GOGBOT 2016 Festival Blog Entry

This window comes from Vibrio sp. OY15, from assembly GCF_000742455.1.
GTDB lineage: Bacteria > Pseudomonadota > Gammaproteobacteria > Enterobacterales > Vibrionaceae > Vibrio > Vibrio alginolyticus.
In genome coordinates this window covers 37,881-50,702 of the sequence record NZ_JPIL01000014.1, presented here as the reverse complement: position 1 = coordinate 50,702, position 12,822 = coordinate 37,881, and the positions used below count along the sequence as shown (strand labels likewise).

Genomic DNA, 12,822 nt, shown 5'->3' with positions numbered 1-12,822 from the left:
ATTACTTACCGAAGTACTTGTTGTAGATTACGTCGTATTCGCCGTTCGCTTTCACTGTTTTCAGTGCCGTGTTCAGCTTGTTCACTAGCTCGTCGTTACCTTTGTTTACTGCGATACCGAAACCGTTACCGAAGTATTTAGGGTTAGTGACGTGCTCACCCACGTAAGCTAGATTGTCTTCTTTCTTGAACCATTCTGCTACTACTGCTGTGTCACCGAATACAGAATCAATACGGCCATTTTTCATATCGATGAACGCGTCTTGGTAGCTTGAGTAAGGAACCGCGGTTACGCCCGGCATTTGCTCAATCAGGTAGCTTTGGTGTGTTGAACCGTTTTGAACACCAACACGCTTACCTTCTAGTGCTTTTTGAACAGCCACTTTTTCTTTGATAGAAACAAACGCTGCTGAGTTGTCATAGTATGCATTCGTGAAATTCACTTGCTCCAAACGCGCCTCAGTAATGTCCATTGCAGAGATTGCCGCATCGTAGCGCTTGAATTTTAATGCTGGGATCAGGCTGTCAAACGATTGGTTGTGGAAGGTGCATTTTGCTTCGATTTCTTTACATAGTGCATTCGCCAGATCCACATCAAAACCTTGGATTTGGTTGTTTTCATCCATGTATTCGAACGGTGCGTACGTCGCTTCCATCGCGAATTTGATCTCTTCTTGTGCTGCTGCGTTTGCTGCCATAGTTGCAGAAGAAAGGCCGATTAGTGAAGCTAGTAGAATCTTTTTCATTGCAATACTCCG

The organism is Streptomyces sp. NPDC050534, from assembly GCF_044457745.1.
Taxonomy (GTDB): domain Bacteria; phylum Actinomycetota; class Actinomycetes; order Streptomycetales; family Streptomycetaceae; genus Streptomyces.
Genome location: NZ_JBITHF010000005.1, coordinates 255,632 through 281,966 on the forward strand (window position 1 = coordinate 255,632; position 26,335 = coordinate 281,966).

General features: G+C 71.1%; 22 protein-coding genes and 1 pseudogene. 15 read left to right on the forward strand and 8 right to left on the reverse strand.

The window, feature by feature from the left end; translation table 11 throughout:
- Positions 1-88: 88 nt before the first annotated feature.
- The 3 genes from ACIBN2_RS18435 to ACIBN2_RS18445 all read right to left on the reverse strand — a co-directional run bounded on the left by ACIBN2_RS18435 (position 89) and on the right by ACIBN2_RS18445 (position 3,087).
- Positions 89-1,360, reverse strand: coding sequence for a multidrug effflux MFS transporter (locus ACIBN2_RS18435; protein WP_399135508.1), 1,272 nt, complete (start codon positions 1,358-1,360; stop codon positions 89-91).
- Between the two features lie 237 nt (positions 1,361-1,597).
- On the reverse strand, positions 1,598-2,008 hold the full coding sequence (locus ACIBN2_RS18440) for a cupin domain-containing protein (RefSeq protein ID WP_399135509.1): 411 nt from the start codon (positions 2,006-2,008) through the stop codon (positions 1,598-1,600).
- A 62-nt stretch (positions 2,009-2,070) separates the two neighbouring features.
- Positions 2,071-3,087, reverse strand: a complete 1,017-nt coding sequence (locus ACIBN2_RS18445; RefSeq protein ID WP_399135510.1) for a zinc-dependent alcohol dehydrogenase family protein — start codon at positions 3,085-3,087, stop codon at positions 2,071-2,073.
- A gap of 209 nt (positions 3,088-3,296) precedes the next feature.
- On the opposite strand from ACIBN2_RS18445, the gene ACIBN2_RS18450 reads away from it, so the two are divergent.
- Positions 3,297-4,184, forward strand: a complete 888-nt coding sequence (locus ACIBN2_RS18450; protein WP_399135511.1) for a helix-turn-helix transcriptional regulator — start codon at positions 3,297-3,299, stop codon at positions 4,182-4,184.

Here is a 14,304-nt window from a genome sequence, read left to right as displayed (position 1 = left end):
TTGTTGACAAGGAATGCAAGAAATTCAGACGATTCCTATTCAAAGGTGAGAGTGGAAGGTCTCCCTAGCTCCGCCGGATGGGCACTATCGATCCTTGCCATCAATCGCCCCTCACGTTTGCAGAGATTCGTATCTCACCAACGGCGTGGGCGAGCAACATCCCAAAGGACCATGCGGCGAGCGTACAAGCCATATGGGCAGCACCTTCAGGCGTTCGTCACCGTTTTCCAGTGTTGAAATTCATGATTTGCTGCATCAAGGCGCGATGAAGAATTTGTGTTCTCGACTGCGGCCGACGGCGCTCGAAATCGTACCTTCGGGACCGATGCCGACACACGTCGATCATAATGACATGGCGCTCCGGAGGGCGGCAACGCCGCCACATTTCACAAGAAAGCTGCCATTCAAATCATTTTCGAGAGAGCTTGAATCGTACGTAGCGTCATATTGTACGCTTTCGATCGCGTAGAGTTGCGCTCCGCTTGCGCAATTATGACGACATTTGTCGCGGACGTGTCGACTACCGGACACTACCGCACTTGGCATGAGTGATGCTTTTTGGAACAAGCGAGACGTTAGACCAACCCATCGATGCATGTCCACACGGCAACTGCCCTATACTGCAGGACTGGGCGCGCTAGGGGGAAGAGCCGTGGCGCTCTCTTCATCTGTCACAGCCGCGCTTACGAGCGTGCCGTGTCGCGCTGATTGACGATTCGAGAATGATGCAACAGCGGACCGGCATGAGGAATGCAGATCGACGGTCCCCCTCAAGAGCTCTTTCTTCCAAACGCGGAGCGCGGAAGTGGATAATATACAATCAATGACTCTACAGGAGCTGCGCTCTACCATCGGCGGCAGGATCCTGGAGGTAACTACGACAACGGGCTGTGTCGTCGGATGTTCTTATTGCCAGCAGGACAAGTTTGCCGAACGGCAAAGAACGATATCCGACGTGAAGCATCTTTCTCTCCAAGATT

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This past weekend, the lovely town of Enschede held its annual GOGBOT Festival 2016 in the center’s Oude Markt. The purpose behind the festival is to incorporate music, multimedia, art, and breakthrough technologies under one roof in order to educate and entertain the masses of youngsters and elders alike. Having attended last year’s event I am quite sad to say I was left feeling pretty disappointed. It felt that the exhibitions from the year prior were sort of imitative in the sense that there was an augmented reality racing game two years in a row. Nonetheless, the purpose of my visit to GOGBOT 2016 was to review the installations and critique which one was my favorite, stating the reason being so, and which one was my least favorite with its given reasoning as well. In my opinion, the most intriguing installation was one located near the Old Church. It involved a netted course of illuminated hoops and obstacles such as barrels and muscle cars. Players were equipped with a remote control powering a tiny propelled drone and virtual reality goggles that made for a racecourse fusing augmented realities of the digital world with real-world scenarios. The objective of the game was to navigate your drone through the illuminated hoops and around the obstacles while wearing the virtual reality goggles in order to stimulate an alternate reality. I believe this was the best installation as it mixed almost all of the festival’s themes of art, multimedia, and breakthrough technologies in one installation that attracted all sorts of visitors admiring in awe at the creativity and ingenuity. I also greatly enjoyed a part of the festival where numerous strange-looking vehicles patrolled around showing-off their might and prowess in a Mad Max-inspired parade. However, there were also some aspects of the festival that let me down. This included that fact that almost all installation explanations were in Dutch, limiting the international appeal to the festival. Also, the music was loud and obtrusive taking away from the event’s core value. Moreover, my least favorite installation was one that seemed anachronistic and out-of-place. This was a small printer-like machine that had me approaching eagerly thinking it was some sort of novel 3D printer. However, to my discontent I was met with an archaic laser-engraving machine printing some text on a piece of plywood. Do not get me wrong, the machine still was interesting, but I was expecting something with more of a wow factor from a festival catering to tech geeks. Altogether though, I can still say I enjoyed myself at the GOGBOT 2016 Festival and that it was a successful event.

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